Digital patient records may be one of the NHS’s current focuses but members of an influential project, dating back nearly 50 years, show that technology and medical case histories have been long-term bedfellows.

Former members of ECHSCP (Exeter Community Health Service Computer Project) gathered recently for a 40th anniversary reunion. Remembering the challenges of electronic patient records and reminiscing about the strong esprit de corps created by rising to the challenges together, many friendships were renewed and memories shared.

The project was an experimental project funded by the DHSS with ‘pay and rations’ delivered by South-Western Regional Health Authority. The project received the BCS award for the pioneering and innovative implementation of an online medical information system, which was in use long before the current computer medical systems were developed.

The initial investigations and design work started in the early 1970s and the full system was up and running by 1978, when BCS presented the project with its award.

40 years ago, if you had been a patient at Exeter’s Princess Elizabeth Orthopaedic Hospital or the RD&E Wonford Hospital, or a patient at one of two GP surgeries, you would have been familiar with the sight of the consultant, GP, administrative staff or nurse using a VDU and keyboard for inputting and retrieving patient information, utilising one common database - the integrated patient record (IPR).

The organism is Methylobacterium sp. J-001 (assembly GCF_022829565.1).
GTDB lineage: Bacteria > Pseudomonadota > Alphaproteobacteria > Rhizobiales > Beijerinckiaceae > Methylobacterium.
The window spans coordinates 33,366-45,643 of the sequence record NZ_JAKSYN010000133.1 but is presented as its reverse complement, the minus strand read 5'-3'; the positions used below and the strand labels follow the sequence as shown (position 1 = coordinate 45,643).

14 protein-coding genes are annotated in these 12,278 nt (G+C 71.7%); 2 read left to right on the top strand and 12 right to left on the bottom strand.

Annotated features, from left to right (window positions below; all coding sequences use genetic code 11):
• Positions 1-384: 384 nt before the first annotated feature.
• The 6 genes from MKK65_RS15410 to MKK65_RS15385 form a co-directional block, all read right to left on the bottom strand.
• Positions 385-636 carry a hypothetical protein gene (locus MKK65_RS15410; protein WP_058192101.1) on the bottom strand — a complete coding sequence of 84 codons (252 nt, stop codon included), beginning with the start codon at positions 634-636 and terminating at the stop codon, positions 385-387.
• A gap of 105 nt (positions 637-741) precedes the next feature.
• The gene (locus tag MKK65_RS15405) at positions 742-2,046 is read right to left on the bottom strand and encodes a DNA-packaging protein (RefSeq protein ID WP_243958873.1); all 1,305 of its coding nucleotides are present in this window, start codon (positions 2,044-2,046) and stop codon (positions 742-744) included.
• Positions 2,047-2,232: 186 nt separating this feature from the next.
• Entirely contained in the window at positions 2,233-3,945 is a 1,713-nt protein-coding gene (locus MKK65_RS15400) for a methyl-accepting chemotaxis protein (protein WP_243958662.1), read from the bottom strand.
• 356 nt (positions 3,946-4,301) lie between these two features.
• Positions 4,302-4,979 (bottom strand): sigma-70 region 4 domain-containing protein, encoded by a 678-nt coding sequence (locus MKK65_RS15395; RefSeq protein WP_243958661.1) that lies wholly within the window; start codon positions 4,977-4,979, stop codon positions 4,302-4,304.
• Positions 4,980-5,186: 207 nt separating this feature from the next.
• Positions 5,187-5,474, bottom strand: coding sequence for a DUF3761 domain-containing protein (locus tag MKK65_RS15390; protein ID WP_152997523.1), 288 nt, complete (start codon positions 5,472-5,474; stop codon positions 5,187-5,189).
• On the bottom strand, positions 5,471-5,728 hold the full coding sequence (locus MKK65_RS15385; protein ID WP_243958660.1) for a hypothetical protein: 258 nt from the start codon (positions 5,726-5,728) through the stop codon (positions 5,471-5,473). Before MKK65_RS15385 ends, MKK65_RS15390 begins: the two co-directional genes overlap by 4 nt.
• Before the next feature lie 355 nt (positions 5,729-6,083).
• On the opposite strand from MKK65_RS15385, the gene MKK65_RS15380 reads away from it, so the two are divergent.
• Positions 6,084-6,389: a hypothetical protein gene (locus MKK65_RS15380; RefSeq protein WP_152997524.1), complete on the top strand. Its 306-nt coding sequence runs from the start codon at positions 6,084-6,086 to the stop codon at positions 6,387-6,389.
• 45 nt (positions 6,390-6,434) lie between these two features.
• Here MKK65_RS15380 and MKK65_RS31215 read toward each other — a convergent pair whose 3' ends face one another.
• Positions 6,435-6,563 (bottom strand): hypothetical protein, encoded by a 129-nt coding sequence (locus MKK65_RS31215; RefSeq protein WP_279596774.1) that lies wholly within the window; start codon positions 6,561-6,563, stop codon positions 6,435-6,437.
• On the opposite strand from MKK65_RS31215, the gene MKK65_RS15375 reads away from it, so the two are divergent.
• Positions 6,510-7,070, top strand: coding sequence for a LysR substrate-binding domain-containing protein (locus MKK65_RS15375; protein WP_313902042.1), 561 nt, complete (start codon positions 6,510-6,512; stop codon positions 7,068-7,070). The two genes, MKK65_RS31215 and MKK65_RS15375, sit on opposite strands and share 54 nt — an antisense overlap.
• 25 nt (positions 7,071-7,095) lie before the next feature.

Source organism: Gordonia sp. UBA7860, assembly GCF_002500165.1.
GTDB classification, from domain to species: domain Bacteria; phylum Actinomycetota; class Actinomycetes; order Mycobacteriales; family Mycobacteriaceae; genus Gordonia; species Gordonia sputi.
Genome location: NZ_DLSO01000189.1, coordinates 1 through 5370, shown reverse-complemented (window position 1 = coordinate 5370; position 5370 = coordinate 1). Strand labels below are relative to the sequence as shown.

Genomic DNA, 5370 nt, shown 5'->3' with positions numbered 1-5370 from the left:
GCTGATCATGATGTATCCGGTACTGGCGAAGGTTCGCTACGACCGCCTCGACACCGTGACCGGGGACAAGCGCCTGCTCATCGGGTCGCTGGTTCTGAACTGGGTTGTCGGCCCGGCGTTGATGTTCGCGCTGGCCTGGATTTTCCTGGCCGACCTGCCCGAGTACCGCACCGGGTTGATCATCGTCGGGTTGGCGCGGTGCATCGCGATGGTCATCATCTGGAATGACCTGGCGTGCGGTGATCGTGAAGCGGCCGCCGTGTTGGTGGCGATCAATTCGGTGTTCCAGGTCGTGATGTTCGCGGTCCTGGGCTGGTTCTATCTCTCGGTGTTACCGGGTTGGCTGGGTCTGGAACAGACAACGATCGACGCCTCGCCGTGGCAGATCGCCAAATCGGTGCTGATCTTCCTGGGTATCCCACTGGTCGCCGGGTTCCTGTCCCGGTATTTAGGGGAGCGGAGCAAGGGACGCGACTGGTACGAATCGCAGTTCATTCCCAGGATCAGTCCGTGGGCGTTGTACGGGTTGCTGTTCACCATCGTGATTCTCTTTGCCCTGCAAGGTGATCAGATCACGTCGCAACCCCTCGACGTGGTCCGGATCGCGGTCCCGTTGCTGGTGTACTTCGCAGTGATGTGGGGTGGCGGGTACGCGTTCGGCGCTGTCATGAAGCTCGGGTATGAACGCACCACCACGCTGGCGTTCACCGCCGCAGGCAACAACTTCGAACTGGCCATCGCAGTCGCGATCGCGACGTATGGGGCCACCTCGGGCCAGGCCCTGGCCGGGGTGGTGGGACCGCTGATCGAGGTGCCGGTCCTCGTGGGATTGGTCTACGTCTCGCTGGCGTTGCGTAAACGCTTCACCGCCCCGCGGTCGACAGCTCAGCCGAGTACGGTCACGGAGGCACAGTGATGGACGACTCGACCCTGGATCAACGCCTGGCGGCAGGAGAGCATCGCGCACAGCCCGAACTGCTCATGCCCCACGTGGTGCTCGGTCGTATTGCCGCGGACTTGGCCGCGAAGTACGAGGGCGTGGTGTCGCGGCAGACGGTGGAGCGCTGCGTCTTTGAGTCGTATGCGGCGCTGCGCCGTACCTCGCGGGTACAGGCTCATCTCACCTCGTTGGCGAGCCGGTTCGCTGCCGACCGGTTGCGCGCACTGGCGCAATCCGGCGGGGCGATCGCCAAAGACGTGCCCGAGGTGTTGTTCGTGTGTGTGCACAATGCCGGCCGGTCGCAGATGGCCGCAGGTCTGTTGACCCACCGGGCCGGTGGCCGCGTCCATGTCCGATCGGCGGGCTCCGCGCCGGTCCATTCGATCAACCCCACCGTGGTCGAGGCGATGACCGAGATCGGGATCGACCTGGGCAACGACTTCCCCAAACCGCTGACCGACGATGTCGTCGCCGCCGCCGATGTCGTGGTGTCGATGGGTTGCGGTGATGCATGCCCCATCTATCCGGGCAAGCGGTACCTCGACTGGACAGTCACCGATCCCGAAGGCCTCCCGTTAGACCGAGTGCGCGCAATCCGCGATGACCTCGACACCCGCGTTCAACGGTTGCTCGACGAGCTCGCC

The design of the IPR was such that it could be built up over time. The core, or hub, of the system was the patient identity section, a record shared by all authorised users of the system. It could be accessed via indexes which were appropriate to the individual department: General practitioner records, inpatients, outpatients, ward nursing, hospital services and health centre services.

Strict rules were applied as to who could read records and who could update them, all controlled through individual passwords.

The project used an ICL 1904 with over 100 VDUs, plus associated hard copy printers. There were development teams dedicated to each of the user departments, and a team of operators kept the system running 24/7.

By 1978 the project was fully operational having achieved virtually all of its design goals. However, the nature of the hardware meant it was too expensive to replicate. Nevertheless, many of the ideas and features can be seen in current online patient information systems.

In 1983 the project was wound down and the Integrated Patient Record Database was split up.

It was spread across various ICL and DEC mini-computers, thus destroying the essence of the project: the IPR. After the split the separate systems ran on for many years.

And what became of the staff? All in all, solving the many problems inherent in such an innovative project provided insights and experience that contributed to interesting and varied careers.

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